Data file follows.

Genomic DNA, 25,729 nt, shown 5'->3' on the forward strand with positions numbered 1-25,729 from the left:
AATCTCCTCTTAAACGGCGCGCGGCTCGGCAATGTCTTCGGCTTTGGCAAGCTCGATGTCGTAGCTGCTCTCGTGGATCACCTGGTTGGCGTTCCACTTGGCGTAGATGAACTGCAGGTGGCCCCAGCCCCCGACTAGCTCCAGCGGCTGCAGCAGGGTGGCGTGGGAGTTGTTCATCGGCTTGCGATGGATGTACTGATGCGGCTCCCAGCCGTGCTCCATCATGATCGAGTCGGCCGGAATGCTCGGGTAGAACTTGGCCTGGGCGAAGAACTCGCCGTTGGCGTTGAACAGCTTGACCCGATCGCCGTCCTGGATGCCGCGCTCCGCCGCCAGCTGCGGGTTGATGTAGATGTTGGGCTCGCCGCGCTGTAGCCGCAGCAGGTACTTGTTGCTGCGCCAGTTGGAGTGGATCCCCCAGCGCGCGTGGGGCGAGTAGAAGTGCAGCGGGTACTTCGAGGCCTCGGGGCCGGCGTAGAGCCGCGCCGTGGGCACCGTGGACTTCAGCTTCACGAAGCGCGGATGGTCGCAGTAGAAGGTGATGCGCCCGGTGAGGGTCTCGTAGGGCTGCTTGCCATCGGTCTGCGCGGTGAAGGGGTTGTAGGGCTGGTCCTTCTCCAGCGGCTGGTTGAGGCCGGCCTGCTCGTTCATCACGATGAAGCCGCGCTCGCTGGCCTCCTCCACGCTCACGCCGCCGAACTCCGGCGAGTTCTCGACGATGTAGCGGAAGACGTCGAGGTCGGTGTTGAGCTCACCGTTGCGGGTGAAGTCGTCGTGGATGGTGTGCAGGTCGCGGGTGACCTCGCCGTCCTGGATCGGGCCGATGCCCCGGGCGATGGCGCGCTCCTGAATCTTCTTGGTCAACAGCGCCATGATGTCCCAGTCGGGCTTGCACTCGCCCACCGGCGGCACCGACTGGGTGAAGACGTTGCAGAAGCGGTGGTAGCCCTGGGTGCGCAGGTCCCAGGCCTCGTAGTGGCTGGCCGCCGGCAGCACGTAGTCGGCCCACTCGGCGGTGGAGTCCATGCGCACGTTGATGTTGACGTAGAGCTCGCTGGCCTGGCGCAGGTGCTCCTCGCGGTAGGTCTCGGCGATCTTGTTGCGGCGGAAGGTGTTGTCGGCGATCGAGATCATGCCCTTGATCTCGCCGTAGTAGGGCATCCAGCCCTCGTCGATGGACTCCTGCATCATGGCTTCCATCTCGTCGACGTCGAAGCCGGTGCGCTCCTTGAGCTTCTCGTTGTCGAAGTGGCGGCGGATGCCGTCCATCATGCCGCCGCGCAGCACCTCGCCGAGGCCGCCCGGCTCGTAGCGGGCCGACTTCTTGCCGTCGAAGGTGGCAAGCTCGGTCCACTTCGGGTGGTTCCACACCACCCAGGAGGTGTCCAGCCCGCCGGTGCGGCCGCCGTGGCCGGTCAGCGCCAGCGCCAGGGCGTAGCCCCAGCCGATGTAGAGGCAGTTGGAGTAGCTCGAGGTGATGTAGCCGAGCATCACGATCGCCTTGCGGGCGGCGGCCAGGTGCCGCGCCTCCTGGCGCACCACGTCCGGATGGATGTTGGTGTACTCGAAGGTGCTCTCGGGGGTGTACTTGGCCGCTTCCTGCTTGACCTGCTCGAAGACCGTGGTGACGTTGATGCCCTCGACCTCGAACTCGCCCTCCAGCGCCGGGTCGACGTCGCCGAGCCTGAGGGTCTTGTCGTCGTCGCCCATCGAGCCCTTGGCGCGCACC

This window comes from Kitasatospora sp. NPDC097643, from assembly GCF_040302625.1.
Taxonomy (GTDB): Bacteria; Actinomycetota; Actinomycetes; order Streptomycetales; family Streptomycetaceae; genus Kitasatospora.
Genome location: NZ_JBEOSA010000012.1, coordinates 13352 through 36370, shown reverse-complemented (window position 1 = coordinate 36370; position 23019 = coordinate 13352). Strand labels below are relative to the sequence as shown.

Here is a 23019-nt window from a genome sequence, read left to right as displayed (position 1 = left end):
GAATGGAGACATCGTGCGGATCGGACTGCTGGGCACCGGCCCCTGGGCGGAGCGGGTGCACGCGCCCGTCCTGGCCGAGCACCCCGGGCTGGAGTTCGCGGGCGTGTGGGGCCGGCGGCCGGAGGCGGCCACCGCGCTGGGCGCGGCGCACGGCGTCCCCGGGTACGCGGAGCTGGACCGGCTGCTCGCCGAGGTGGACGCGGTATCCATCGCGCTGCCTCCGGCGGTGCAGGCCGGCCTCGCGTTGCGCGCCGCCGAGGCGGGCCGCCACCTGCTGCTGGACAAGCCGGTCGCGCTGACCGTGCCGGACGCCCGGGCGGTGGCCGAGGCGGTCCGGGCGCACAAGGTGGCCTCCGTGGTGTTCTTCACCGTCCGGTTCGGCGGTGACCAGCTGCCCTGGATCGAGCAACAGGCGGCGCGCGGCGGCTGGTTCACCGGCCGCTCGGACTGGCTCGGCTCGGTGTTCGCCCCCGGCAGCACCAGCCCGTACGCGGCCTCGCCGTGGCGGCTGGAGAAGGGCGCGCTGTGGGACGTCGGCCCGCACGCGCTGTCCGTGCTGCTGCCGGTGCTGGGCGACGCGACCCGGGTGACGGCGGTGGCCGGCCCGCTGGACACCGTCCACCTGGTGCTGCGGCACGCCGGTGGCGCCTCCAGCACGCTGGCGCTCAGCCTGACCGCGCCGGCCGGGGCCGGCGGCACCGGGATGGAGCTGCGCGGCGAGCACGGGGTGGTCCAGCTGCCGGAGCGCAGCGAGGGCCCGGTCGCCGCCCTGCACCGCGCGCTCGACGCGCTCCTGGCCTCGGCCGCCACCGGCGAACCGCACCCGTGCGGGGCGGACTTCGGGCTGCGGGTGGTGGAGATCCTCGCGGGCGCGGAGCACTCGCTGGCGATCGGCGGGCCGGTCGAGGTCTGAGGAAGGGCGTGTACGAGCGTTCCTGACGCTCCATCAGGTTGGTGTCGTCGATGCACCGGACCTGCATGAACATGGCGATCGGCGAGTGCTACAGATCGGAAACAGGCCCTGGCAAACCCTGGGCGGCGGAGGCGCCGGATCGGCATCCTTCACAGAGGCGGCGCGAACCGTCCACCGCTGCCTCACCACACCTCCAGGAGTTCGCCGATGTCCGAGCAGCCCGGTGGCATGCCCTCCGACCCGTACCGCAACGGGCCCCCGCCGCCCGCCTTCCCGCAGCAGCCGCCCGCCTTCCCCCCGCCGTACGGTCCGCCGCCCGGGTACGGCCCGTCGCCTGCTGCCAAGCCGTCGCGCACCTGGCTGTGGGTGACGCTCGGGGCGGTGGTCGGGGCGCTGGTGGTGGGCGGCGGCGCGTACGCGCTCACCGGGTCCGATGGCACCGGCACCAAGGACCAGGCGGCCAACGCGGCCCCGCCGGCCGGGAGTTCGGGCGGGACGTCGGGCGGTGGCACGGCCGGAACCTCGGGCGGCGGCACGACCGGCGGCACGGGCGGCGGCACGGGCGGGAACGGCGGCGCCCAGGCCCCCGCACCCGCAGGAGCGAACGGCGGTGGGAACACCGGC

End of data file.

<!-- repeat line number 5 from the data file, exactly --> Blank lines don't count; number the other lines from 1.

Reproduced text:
Genome location: NZ_JBEOSA010000012.1, coordinates 13352 through 36370, shown reverse-complemented (window position 1 = coordinate 36370; position 23019 = coordinate 13352). Strand labels below are relative to the sequence as shown.